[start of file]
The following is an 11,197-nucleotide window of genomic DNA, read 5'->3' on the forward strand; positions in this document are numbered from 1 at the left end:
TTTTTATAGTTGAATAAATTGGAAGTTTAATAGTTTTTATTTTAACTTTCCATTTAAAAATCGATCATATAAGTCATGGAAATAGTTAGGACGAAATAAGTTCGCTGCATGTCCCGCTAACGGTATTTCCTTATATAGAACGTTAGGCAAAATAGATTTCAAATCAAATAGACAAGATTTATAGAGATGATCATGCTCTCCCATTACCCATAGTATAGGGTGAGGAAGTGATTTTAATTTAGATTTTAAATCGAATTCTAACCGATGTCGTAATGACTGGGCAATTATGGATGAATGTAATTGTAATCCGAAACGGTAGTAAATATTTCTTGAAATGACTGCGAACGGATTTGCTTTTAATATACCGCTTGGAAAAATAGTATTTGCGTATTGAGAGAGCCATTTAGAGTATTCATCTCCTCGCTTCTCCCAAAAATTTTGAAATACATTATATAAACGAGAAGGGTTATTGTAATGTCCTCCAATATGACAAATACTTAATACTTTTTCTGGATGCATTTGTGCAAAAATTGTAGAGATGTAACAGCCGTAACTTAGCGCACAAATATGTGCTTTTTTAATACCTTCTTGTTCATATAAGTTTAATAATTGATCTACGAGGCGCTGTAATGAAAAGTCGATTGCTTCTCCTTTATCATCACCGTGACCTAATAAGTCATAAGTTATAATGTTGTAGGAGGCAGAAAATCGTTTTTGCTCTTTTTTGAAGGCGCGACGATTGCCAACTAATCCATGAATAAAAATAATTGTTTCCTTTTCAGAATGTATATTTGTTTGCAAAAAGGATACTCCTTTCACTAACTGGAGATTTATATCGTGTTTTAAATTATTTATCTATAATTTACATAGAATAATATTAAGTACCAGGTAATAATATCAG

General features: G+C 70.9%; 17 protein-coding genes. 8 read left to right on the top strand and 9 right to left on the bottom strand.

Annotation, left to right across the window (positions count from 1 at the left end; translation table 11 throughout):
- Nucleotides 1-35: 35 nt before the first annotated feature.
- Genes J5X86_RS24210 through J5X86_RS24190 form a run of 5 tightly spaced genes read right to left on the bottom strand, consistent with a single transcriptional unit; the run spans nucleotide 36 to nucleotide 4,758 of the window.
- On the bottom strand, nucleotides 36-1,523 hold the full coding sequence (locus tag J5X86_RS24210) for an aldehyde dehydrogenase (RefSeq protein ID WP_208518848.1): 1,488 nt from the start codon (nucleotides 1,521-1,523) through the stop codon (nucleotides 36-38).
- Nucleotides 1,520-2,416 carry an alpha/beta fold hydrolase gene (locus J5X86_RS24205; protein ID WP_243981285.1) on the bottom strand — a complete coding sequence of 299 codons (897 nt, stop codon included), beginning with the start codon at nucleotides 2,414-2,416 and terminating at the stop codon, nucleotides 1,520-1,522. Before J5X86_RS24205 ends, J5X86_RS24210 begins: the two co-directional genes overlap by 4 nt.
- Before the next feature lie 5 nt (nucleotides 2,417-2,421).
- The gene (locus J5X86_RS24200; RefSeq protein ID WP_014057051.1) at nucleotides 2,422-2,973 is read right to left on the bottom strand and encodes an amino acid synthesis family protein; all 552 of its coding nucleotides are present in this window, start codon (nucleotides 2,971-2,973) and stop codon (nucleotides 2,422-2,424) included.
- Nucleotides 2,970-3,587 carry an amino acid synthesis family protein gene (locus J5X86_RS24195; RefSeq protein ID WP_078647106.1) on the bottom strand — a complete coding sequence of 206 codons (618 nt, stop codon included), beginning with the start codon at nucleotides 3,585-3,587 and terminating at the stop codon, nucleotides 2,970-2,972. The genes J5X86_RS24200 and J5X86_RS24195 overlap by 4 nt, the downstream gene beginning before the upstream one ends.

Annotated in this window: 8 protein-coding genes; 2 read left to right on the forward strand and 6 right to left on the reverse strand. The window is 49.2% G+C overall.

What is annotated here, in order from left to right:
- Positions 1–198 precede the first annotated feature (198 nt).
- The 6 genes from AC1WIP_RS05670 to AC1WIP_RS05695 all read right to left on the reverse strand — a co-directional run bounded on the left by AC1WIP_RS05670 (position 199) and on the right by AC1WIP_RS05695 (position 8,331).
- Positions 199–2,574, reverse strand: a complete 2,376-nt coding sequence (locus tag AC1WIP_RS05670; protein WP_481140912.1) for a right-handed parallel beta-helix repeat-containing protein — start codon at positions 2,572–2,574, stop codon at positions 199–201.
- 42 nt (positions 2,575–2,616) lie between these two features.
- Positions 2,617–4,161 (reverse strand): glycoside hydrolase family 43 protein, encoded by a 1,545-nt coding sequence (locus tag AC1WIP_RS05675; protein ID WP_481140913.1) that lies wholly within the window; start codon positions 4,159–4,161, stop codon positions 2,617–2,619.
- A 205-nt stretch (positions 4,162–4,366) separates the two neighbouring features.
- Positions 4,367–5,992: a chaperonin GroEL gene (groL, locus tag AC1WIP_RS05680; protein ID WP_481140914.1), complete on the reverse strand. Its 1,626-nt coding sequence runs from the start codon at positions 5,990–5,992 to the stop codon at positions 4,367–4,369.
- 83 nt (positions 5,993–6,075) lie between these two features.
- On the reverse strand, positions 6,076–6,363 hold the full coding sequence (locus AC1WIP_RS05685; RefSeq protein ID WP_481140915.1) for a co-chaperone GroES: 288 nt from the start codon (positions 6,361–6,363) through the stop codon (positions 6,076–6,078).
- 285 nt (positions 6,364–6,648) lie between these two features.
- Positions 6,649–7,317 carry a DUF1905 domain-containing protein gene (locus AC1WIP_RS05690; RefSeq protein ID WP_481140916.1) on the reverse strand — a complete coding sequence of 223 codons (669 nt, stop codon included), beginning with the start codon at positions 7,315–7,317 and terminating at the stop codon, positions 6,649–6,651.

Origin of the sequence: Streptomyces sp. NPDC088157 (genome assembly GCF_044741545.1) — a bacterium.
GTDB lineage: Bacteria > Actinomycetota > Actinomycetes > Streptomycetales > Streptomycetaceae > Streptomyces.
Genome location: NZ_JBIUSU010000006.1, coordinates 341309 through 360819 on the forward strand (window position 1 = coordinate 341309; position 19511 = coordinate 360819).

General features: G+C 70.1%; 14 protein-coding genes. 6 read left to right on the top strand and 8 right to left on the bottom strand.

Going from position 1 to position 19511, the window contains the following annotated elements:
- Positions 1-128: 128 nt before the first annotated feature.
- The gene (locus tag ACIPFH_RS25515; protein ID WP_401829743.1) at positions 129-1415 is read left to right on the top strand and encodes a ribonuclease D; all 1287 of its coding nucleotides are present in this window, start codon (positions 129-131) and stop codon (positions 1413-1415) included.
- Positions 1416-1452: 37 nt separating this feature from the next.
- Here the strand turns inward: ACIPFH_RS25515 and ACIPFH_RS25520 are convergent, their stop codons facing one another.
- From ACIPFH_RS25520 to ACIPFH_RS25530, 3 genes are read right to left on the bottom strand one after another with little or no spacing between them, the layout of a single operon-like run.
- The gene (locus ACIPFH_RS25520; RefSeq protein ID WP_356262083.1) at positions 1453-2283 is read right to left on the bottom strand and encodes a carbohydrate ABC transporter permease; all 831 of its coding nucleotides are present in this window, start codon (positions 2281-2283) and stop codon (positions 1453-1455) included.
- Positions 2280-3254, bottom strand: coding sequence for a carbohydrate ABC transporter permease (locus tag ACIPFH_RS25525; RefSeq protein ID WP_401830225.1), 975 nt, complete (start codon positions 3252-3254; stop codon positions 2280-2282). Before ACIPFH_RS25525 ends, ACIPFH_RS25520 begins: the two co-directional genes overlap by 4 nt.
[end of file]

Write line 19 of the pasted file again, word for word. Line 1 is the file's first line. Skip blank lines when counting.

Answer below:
- A 205-nt stretch (positions 4,162–4,366) separates the two neighbouring features.